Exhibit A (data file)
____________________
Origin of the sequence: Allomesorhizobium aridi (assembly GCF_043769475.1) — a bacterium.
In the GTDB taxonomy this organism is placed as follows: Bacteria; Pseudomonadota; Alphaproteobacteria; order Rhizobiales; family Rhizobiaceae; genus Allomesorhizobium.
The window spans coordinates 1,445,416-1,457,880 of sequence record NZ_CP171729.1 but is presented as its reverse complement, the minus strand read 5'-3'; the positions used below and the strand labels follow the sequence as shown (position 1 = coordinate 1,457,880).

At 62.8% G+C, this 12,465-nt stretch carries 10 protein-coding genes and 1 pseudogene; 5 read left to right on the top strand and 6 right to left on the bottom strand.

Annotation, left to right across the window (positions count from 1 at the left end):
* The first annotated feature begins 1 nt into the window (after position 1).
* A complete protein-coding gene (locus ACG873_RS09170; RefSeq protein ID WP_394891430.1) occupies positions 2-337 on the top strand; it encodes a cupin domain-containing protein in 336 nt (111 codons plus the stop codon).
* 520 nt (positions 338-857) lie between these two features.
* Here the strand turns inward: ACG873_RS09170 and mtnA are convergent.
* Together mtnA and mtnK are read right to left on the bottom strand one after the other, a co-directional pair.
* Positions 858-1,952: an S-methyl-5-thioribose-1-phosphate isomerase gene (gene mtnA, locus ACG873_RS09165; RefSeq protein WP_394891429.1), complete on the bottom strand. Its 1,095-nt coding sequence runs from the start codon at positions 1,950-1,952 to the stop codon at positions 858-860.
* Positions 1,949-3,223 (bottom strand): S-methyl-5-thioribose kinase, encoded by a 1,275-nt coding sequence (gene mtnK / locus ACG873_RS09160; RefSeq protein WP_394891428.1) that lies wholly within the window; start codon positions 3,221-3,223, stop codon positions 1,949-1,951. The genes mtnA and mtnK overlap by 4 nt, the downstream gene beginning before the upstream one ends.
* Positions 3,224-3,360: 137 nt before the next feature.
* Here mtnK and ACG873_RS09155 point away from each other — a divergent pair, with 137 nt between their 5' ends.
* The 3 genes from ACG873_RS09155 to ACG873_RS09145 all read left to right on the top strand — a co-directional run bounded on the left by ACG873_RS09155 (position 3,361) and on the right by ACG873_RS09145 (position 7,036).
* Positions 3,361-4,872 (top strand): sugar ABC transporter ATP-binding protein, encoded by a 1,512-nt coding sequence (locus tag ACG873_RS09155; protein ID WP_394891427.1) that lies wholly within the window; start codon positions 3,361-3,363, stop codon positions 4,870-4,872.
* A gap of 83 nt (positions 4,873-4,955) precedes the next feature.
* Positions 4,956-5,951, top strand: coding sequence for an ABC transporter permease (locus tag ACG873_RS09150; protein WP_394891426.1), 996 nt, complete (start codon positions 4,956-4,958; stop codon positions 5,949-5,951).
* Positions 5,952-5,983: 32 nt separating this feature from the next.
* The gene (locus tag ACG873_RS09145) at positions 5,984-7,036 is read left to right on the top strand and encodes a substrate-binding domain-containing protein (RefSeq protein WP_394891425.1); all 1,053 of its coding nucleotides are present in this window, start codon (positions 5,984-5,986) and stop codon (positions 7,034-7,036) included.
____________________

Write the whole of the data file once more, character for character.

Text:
Origin of the sequence: Allomesorhizobium aridi (assembly GCF_043769475.1) — a bacterium.
In the GTDB taxonomy this organism is placed as follows: Bacteria; Pseudomonadota; Alphaproteobacteria; order Rhizobiales; family Rhizobiaceae; genus Allomesorhizobium.
The window spans coordinates 1,445,416-1,457,880 of sequence record NZ_CP171729.1 but is presented as its reverse complement, the minus strand read 5'-3'; the positions used below and the strand labels follow the sequence as shown (position 1 = coordinate 1,457,880).

At 62.8% G+C, this 12,465-nt stretch carries 10 protein-coding genes and 1 pseudogene; 5 read left to right on the top strand and 6 right to left on the bottom strand.

Annotation, left to right across the window (positions count from 1 at the left end):
* The first annotated feature begins 1 nt into the window (after position 1).
* A complete protein-coding gene (locus ACG873_RS09170; RefSeq protein ID WP_394891430.1) occupies positions 2-337 on the top strand; it encodes a cupin domain-containing protein in 336 nt (111 codons plus the stop codon).
* 520 nt (positions 338-857) lie between these two features.
* Here the strand turns inward: ACG873_RS09170 and mtnA are convergent.
* Together mtnA and mtnK are read right to left on the bottom strand one after the other, a co-directional pair.
* Positions 858-1,952: an S-methyl-5-thioribose-1-phosphate isomerase gene (gene mtnA, locus ACG873_RS09165; RefSeq protein WP_394891429.1), complete on the bottom strand. Its 1,095-nt coding sequence runs from the start codon at positions 1,950-1,952 to the stop codon at positions 858-860.
* Positions 1,949-3,223 (bottom strand): S-methyl-5-thioribose kinase, encoded by a 1,275-nt coding sequence (gene mtnK / locus ACG873_RS09160; RefSeq protein WP_394891428.1) that lies wholly within the window; start codon positions 3,221-3,223, stop codon positions 1,949-1,951. The genes mtnA and mtnK overlap by 4 nt, the downstream gene beginning before the upstream one ends.
* Positions 3,224-3,360: 137 nt before the next feature.
* Here mtnK and ACG873_RS09155 point away from each other — a divergent pair, with 137 nt between their 5' ends.
* The 3 genes from ACG873_RS09155 to ACG873_RS09145 all read left to right on the top strand — a co-directional run bounded on the left by ACG873_RS09155 (position 3,361) and on the right by ACG873_RS09145 (position 7,036).
* Positions 3,361-4,872 (top strand): sugar ABC transporter ATP-binding protein, encoded by a 1,512-nt coding sequence (locus tag ACG873_RS09155; protein ID WP_394891427.1) that lies wholly within the window; start codon positions 3,361-3,363, stop codon positions 4,870-4,872.
* A gap of 83 nt (positions 4,873-4,955) precedes the next feature.
* Positions 4,956-5,951, top strand: coding sequence for an ABC transporter permease (locus tag ACG873_RS09150; protein WP_394891426.1), 996 nt, complete (start codon positions 4,956-4,958; stop codon positions 5,949-5,951).
* Positions 5,952-5,983: 32 nt separating this feature from the next.
* The gene (locus tag ACG873_RS09145) at positions 5,984-7,036 is read left to right on the top strand and encodes a substrate-binding domain-containing protein (RefSeq protein WP_394891425.1); all 1,053 of its coding nucleotides are present in this window, start codon (positions 5,984-5,986) and stop codon (positions 7,034-7,036) included.